Wed Jul 14, 3:29 PM ET Add Technology - NewsFactor to My Yahoo!
Erika Morphy, www.newsfactor.com
If forecasts and earnings warnings are anything to go by, the tech industry is not looking very healthy these days.
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delayed 20 mins - disclaimer
Quote Data provided by Reuters
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Some 20 or so software and tech companies have given notice that quarterly results may be weaker than expected, are weaker than expected, or likely will be weaker down the road. Thus far, the market has heard from Compuware, Fair Isaac, Siebel (Nasdaq: SEBL - news), Veritas (Nasdaq: VRTS - news), Sybase (NYSE: SY - news) and PeopleSoft (Nasdaq: PSFT - news) (although PeopleSoft's claims that Oracle's (Nasdaq: ORCL - news) pursuit of it has dampened sales does have some validity).
The latest broadside comes from Intel. Its Q2 profits have jumped by 96 percent, but it also forecast lower profit margins and a rise in inventories. This raises the question: Has the tech recovery peaked?
The Bad News
There is plenty of evidence to suggest that is so. The Philadelphia Semiconductor Index has fallen 11 percent this year. Another bad sign: Shortly before Intel announced its Q2 results, Merrill Lynch (NYSE: MER - news) downgraded the chip sector.
Smith Barney, for its part, pointedly noticed that the common theme running through the slew of announcements is that the size of the license-revenue misses has been extraordinary. Deals that did close were smaller in size, while purchasing approval cycles lengthened.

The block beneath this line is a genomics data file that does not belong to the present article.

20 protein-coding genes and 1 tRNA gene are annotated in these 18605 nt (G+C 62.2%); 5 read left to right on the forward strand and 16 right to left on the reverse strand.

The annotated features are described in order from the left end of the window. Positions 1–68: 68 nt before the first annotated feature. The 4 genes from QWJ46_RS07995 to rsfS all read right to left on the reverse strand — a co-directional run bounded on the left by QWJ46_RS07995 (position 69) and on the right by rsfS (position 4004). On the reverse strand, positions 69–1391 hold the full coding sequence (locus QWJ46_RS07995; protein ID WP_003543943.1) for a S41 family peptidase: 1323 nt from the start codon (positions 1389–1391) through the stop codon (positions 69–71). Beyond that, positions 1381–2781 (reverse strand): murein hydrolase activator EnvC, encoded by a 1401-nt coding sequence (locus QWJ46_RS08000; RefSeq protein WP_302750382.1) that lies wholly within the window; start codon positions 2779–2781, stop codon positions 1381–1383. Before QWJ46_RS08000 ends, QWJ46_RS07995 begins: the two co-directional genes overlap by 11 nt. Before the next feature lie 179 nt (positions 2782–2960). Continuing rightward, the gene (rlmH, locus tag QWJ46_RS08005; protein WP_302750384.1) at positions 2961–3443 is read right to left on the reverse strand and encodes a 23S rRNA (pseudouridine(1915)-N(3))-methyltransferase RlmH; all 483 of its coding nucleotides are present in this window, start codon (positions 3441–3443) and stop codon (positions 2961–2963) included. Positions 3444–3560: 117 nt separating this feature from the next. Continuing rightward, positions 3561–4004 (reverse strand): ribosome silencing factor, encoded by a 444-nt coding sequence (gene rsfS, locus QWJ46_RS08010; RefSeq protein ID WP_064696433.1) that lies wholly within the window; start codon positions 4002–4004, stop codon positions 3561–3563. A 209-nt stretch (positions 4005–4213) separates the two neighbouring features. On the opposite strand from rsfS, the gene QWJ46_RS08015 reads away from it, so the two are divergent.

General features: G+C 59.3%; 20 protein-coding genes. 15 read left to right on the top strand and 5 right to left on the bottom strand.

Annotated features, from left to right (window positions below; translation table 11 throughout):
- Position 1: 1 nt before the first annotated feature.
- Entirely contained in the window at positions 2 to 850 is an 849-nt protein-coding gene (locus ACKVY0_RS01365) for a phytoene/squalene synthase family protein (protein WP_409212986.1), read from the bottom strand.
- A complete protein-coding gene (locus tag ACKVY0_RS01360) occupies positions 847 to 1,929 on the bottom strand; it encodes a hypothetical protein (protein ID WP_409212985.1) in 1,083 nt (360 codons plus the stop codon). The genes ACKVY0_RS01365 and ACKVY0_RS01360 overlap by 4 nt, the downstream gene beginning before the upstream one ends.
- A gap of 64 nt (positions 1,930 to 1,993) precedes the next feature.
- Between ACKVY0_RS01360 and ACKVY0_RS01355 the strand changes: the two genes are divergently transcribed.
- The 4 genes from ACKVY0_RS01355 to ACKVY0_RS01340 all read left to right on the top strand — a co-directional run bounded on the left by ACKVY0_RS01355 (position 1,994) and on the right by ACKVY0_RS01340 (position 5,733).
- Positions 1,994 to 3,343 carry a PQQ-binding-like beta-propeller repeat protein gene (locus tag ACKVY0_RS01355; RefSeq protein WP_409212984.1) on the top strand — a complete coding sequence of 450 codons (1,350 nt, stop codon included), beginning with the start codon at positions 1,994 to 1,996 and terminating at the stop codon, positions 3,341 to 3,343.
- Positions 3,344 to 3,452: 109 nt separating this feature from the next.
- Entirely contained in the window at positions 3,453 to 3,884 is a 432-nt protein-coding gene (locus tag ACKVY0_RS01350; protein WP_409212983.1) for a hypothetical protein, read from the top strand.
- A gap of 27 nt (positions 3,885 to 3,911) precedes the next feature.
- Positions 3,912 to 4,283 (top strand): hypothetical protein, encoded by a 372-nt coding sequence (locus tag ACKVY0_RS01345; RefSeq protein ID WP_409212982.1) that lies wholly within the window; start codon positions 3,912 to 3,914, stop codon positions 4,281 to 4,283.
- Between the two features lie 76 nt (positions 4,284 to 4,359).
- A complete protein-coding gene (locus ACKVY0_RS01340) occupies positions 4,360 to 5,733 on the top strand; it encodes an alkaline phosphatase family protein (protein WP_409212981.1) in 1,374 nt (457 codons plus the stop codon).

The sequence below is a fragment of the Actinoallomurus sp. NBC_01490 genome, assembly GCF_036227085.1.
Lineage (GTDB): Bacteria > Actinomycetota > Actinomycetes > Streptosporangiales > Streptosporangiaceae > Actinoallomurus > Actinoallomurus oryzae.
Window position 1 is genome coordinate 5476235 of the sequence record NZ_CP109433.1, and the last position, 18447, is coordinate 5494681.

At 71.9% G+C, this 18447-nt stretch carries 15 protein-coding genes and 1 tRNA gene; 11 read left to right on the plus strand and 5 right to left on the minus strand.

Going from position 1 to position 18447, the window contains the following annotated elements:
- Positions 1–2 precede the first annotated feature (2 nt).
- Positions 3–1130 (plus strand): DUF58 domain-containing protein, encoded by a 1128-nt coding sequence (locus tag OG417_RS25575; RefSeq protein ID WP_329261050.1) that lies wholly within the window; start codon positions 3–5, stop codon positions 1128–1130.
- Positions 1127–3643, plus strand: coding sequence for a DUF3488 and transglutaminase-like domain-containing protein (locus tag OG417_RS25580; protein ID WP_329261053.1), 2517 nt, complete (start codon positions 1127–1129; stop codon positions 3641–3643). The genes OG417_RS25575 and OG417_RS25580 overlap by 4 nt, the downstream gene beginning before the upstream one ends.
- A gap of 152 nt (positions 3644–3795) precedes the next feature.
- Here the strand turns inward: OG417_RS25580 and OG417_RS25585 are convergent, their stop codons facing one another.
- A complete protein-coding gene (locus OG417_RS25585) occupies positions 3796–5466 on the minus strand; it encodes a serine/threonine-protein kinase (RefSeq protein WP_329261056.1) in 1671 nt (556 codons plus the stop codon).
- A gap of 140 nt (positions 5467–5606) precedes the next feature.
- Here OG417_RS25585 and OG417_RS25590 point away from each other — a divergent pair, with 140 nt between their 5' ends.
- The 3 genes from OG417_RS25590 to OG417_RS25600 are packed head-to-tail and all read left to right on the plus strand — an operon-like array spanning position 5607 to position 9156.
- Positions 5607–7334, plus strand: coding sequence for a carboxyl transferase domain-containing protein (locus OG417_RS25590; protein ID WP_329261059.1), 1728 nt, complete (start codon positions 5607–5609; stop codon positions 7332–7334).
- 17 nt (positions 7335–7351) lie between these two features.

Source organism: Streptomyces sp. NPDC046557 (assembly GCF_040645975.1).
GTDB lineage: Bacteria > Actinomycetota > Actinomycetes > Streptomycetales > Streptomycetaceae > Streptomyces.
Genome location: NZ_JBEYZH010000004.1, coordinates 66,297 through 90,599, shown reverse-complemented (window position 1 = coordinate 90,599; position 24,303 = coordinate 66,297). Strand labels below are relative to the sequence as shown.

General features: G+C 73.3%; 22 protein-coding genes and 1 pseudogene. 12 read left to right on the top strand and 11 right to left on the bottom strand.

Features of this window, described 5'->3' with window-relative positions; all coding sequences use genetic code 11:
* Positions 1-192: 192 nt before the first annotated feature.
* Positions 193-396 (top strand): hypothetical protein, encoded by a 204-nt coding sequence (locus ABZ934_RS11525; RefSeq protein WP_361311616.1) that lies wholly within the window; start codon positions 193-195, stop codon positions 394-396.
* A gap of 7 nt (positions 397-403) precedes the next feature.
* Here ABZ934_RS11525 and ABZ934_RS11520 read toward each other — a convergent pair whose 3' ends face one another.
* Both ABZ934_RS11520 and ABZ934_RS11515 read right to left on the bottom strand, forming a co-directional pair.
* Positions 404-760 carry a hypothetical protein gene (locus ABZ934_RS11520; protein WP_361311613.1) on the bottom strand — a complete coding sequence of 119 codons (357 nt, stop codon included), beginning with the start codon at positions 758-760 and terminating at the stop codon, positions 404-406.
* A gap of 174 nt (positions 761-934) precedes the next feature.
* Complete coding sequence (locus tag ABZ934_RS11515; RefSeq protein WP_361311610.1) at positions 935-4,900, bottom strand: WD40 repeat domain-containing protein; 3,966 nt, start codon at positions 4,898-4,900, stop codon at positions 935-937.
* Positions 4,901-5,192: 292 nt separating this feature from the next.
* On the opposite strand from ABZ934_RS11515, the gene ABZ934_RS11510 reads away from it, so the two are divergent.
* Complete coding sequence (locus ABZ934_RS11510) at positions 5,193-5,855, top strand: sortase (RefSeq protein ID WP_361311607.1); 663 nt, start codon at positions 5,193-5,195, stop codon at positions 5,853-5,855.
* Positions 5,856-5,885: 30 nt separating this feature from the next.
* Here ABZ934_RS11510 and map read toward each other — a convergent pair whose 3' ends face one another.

To be sure, Intel's inventory problems may be due to transitory factors, namely its recent transition to Grantsdale, its latest chip development. And Intel did register significant profits, after all -- thanks to stronger-than-expected demand for the flash memory chips used in cellular phones.
"Intel continued to post strong year-over-year results in the second quarter as our microprocessor business followed seasonal trends, and our communications business grew nicely, led by flash memory," said Intel CEO Craig R. Barrett.
However, there does appear to be a downward trend in corporate I.T. purchasing. A number of factors are at play: rising interest rates, for example, and spiraling energy costs. Also, for the tech sector in particular, Sarbanes-Oxley is proving to be a drag on software purchases that are not focused on compliance issues.
Other analysts point to an economic recovery that still has not found its sea legs. "More fundamentally, I would say, the economy is not doing as well as the government would like us to believe," Denis Pombriant, managing principal of Beagle Research group tells NewsFactor. He cites as one example the recent jobs report, which was less than half of what analysts were predicting.
"There is still a lot of hesitancy in the economy and that is being reflected in software and hardware sales," Pombriant noted.